I’ve finished a migration for all of my personal infrastructure to a 3 Linode HA Kubernetes cluster running:
- Web Server
- Blog (Hugo)
- kube-flow (Tensorflow abstraction)
First off, why Kubernetes? Why OpenShift?
I’ve know about Kubernetes for years but held off on deploying it due to it’s complexity (which is about to be explained below).
Kubernetes is becoming more and more ubiquitus. It’s taking over on every front from the web application space, IoT, serverless, and data science.
The biggest reason I eventually decided to deploy it for myself is for the machine learning and data science that I wanted to get into. I went straight for Jupyter and found that running workloads with Kubernetes is pretty well integrated and I wanted to get hands on with it.
Some bonuses is that for other services I run will also now be able to become HA if done correctly.
A couple of big misconceptions that I want to address are:
- You get HA for free. In reality it just provides a framework for achieving HA and there is some work to get there.
- Stateful services are a bad idea in Kubernetes. This is also false. It’s like saying that running stateful service with systemd is a bad idea. One way to look at Kubernetes is a distributed init system for containers. Kubernetes provides some good abstractions for dealing with persistence like StatefulSets. You can always get to your data even after the containers are stopped. It was Docker that made the idea of state in containers look bad, but that issue has mostly been resolved.
Kubernetes is quite the beast and I wanted it all to be HA. I also didn’t want to pay a lot of money and $15.00 per month isn’t terrible. HA on Linode is pretty important because from time to time they require reboots. This happens when they increase the amount of available resources in your plan or when they need to install security patches (Meltdown/Spectre). Ideally, with Kubernetes if a Linode goes down there are 2 other nodes to reschedule the work, but I have yet to prove that this works in practice.
To reach public HTTP services I used the K8 Ingress rules to expose these services using clean URL’s and also added each Linode’s IP to the same A record (dyll.in). You can see all of these IP’s by running:
$ host -t a dyll.in
Web Browsers will generally try each IP address so if one IP is down it will try a different one. Another method could also be for the DNS servers to shuffle the IP’s after each DNS query to achieve some sort of psuedo load balancing. This would only be useful if the client didn’t know how to try each IP, but there’s also the issue of DNS caching so it might be all for naught.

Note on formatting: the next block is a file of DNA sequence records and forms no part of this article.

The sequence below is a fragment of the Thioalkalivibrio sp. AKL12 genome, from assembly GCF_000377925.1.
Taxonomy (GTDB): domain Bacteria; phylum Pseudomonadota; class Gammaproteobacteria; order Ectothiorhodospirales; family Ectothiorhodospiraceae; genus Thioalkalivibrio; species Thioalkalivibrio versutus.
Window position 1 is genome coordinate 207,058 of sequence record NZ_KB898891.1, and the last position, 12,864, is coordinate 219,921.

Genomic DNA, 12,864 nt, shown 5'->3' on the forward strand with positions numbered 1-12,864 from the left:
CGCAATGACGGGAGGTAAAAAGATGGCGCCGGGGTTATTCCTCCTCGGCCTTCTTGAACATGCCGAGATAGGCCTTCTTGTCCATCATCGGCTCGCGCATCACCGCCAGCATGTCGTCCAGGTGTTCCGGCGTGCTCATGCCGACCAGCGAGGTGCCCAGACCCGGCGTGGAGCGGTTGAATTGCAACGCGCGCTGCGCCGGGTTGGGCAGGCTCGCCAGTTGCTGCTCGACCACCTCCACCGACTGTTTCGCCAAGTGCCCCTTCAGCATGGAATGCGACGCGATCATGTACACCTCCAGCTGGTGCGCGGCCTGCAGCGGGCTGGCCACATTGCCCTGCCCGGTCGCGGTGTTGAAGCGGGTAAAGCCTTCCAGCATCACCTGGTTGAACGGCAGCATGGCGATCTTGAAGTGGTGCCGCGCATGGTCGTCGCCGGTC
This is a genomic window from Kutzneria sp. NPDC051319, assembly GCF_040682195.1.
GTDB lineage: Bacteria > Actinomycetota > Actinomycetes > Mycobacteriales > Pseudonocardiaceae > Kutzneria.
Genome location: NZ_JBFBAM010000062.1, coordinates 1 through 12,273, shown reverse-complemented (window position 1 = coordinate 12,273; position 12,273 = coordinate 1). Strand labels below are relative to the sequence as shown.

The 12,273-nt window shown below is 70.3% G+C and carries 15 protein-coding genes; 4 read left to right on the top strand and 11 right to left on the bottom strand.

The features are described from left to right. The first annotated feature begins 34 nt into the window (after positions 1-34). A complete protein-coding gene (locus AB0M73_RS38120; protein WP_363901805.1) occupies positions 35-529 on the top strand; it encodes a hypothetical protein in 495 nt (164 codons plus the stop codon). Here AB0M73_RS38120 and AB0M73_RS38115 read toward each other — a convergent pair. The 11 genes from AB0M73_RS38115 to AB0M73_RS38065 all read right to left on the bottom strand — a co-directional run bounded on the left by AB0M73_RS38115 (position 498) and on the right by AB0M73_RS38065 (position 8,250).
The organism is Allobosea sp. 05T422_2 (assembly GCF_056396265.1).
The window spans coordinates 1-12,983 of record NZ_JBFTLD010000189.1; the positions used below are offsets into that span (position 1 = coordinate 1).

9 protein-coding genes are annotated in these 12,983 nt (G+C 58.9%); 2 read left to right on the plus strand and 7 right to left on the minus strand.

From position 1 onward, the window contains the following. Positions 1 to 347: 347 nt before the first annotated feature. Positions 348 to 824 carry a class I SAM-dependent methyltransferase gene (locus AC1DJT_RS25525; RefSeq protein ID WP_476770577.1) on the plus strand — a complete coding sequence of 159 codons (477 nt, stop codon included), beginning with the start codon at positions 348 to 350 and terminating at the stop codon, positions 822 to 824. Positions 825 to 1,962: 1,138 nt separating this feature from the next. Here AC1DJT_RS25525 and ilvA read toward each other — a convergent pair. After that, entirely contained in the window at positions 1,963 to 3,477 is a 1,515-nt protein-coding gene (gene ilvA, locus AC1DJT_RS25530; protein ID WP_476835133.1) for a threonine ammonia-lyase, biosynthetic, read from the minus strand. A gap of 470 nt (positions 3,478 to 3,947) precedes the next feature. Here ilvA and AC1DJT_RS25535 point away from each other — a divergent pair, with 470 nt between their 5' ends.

For Kubernetes itself I was able to achieve HA by running a Worker and Master on the same Linode, but separated them using unprivileged LXC containers under different Linux users.
On top of that, I also created SELinux contexts for each user so that if a Worker node breaks out there is another layer of security to, hopefully, prevent that user from accessing anything in the Master container (and vise-versa).
The only way to operate both the Worker and Master nodes is to have access to the K8 API with Kubectl or to have a privileged user on the Linode, which right now is just me.
As far as networking goes this had to be thought out pretty meticulously. There are pods that need to reach each other there are many layers to go through. Each Linode has an IP, each LXC container has an IP and each pod has an IP. This means we’ll need a lot of gateways and route configuring to get things like MySQL replication to work.
All of this is fully automated with Ansible and you can find the code here. It does these things:
- Spins up the Linode’s
- Configures a base role on each Linode: a. k8-worker user b. k8-master user c. Debugging tools d. Installs: SELinux, snappy
- Installs LXD using snappy
- Sets up LXC containers under the correct users
- Connects to the containers and installs kubelet/docker
- Sets up routing/networking
At this point we have a working Kubernetes cluster and Ansible will configure the cluster and install the given packages into the cluster.
Because it’s all automated and because I’m able to do replication between nodes; I found it arbitrary to setup backups! This just means I get to save a little bit of money. For archiving and management, I have a home server that can reach the cluster through a Wireguard VPN.